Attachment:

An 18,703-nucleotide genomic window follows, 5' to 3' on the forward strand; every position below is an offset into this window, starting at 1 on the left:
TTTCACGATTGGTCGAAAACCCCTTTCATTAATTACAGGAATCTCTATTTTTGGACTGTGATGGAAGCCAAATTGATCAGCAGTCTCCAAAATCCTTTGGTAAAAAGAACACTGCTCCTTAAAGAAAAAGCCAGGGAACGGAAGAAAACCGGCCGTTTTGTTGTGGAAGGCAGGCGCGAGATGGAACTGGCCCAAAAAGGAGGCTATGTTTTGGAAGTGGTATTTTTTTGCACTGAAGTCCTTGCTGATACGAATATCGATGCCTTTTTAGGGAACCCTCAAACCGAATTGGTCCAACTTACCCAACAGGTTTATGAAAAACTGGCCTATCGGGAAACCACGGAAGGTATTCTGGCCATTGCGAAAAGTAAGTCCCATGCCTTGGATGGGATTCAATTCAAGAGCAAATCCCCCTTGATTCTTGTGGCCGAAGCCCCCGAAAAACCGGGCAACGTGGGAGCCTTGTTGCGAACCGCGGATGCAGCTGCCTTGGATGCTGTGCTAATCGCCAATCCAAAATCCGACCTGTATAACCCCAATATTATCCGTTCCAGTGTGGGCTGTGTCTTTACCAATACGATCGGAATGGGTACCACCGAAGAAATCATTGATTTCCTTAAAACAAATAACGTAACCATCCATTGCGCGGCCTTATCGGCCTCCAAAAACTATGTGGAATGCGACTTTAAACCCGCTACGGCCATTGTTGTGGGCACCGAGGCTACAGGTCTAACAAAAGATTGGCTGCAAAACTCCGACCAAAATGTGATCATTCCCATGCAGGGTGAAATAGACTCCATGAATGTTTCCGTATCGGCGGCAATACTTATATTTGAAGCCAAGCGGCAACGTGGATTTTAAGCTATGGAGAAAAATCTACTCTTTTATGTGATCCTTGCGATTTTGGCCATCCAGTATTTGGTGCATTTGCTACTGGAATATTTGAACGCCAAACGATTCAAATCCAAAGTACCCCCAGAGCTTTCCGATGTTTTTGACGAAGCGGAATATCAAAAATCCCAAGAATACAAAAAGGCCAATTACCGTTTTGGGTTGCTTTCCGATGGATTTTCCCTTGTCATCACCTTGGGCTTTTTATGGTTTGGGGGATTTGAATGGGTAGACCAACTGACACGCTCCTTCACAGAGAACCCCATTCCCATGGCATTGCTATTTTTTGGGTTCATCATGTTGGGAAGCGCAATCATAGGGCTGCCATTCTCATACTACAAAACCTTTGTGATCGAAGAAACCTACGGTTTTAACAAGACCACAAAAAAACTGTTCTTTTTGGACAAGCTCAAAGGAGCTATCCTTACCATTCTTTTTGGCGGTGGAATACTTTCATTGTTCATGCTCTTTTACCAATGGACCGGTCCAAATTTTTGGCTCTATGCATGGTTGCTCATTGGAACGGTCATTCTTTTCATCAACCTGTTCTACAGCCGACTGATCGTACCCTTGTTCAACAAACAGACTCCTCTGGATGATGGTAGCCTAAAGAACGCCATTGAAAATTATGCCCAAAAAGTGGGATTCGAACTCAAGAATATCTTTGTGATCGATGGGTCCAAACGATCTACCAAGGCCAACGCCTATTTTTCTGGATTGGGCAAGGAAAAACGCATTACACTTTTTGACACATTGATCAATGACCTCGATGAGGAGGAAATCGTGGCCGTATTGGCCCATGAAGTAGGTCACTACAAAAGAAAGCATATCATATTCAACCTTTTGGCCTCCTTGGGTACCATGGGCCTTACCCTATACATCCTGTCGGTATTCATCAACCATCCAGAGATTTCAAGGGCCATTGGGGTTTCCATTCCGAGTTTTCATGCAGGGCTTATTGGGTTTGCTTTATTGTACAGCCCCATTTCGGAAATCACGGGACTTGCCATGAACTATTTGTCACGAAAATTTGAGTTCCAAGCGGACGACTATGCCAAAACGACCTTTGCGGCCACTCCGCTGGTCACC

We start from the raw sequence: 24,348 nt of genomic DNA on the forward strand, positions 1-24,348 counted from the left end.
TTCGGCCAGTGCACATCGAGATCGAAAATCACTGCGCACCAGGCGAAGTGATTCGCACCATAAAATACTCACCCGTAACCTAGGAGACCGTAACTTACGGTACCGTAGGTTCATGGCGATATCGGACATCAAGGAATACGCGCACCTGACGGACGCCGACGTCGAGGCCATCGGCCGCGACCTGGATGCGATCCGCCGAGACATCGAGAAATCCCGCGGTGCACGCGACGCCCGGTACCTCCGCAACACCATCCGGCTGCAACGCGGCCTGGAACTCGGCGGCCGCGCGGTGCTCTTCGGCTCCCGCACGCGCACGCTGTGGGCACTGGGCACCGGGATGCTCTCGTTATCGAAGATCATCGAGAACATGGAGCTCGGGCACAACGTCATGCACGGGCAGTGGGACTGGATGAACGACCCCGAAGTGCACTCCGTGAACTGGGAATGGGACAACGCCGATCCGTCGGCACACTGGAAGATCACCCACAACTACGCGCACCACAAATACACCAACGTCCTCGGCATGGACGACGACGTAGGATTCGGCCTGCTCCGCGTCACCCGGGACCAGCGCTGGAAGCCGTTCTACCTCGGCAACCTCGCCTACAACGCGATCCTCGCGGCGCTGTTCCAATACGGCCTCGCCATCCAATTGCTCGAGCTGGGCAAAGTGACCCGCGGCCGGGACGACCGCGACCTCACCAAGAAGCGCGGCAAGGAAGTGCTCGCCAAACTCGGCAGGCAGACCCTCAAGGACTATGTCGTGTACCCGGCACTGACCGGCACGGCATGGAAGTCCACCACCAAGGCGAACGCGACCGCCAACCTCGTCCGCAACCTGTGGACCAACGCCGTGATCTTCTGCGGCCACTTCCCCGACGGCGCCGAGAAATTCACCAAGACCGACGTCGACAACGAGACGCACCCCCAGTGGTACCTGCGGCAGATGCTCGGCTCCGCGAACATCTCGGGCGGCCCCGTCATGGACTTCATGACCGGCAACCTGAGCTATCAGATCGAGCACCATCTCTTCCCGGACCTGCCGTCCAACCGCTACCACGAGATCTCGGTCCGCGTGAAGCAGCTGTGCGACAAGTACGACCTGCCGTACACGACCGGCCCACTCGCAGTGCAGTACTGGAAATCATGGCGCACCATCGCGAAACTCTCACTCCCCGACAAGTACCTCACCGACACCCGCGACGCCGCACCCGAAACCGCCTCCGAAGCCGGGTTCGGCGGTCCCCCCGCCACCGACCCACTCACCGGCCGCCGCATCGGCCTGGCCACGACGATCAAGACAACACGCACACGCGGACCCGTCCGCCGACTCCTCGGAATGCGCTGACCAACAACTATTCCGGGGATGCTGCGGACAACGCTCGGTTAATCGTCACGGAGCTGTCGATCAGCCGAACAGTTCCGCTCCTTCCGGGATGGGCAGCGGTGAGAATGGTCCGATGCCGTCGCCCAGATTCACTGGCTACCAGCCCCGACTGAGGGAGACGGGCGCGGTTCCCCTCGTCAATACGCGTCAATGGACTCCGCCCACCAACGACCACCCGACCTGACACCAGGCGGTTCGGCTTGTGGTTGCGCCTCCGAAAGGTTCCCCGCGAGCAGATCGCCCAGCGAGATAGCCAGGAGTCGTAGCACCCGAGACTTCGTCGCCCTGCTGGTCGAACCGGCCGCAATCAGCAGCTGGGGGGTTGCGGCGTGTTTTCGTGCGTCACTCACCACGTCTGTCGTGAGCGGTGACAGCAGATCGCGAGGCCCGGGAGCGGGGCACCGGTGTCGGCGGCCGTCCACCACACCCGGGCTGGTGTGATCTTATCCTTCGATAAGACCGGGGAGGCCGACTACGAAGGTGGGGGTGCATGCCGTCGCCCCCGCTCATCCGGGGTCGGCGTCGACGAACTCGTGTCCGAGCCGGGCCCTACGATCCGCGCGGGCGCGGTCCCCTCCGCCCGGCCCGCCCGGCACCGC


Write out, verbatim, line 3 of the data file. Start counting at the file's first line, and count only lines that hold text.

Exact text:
We start from the raw sequence: 24,348 nt of genomic DNA on the forward strand, positions 1-24,348 counted from the left end.